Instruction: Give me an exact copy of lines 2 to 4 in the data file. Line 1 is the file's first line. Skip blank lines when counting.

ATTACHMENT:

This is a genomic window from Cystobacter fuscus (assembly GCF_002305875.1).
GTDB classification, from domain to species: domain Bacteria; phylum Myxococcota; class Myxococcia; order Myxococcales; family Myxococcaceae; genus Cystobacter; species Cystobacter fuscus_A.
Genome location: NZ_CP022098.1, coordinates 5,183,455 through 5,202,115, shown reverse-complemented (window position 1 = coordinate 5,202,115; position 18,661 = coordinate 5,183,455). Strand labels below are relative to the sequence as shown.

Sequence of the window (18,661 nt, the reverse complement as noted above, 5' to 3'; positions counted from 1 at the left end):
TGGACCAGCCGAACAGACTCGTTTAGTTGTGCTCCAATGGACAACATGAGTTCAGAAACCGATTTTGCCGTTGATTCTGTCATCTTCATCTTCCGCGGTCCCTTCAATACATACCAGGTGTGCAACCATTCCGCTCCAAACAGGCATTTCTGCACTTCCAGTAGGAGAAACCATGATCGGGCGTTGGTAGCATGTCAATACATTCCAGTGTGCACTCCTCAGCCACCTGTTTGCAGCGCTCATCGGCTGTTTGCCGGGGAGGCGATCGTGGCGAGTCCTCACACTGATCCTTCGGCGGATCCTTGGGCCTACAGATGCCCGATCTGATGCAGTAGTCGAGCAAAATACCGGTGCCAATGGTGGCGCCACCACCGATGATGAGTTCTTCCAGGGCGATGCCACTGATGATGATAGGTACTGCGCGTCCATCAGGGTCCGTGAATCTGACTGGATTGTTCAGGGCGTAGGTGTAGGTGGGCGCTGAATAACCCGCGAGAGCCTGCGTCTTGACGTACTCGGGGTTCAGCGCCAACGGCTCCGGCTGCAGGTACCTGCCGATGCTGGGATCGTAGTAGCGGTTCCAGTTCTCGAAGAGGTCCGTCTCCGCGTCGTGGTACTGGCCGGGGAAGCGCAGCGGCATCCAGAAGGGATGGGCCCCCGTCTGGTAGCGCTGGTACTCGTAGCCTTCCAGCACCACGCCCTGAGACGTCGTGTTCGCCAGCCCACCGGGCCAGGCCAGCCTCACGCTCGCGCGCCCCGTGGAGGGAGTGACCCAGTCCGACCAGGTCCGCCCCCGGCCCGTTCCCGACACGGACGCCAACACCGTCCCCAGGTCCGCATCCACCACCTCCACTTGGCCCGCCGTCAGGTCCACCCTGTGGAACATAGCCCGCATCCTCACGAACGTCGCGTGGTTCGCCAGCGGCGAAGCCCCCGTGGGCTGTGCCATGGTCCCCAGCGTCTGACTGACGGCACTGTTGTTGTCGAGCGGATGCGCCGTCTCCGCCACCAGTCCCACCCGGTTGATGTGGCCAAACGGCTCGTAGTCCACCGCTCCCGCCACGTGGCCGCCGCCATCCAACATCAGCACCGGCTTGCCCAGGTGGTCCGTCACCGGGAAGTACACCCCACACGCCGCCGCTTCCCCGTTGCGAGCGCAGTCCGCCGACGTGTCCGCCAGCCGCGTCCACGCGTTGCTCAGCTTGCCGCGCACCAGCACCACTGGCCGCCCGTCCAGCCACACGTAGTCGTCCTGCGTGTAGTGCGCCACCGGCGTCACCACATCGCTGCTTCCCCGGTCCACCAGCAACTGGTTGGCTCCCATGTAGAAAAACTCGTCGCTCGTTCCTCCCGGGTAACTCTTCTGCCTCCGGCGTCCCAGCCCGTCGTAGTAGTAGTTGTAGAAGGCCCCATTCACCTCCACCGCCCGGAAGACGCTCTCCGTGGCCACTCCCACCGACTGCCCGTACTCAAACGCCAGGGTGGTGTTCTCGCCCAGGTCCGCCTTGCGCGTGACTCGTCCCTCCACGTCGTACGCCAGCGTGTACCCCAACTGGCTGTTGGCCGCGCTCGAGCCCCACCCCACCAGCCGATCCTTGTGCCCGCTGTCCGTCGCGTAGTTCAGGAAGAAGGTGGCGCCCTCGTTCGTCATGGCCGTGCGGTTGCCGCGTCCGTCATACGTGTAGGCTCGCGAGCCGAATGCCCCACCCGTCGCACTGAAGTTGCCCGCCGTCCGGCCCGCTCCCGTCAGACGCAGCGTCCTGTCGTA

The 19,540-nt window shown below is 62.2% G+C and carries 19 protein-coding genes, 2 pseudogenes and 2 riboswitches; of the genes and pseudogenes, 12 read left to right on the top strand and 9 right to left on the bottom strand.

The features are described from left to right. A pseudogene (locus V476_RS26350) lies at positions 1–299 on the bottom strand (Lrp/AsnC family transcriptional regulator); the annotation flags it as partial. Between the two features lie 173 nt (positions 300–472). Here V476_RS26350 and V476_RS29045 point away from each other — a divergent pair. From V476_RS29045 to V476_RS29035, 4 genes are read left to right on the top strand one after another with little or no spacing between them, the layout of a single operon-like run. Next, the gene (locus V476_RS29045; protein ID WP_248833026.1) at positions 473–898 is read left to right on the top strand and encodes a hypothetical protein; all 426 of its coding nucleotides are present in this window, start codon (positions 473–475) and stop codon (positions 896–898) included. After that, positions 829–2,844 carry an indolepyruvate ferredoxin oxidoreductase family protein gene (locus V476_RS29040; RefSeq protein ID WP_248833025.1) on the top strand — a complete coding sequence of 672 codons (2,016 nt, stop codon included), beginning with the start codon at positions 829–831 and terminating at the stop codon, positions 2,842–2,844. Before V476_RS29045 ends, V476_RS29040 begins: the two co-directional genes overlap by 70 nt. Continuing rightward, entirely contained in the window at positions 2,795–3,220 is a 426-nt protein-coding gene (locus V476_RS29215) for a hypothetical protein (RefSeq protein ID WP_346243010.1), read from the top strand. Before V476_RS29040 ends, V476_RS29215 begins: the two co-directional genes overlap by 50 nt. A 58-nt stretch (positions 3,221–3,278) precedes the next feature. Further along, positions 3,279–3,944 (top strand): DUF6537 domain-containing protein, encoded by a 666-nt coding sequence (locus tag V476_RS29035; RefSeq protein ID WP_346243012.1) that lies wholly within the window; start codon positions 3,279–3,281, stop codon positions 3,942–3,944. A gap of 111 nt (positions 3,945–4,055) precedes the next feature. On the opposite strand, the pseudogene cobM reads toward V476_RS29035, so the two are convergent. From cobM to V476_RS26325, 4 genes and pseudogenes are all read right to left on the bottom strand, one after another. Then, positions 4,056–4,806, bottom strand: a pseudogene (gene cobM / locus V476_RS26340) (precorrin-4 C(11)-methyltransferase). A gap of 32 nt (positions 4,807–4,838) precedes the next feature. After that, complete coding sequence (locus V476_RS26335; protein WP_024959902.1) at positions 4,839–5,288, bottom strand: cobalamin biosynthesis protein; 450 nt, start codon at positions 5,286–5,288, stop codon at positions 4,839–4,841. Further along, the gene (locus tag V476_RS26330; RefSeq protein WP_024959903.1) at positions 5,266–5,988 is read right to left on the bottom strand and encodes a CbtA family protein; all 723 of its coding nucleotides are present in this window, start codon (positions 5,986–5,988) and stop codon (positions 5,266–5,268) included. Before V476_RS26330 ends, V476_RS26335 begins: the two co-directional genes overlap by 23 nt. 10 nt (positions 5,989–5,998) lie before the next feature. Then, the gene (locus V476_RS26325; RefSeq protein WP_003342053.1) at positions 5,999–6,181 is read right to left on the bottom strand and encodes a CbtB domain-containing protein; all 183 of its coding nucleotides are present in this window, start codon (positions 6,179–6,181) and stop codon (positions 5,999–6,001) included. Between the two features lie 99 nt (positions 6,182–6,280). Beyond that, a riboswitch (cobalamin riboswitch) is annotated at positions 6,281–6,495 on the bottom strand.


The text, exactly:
GTDB classification, from domain to species: domain Bacteria; phylum Myxococcota; class Myxococcia; order Myxococcales; family Myxococcaceae; genus Cystobacter; species Cystobacter fuscus_A.
Genome location: NZ_CP022098.1, coordinates 5,183,455 through 5,202,115, shown reverse-complemented (window position 1 = coordinate 5,202,115; position 18,661 = coordinate 5,183,455). Strand labels below are relative to the sequence as shown.

Sequence of the window (18,661 nt, the reverse complement as noted above, 5' to 3'; positions counted from 1 at the left end):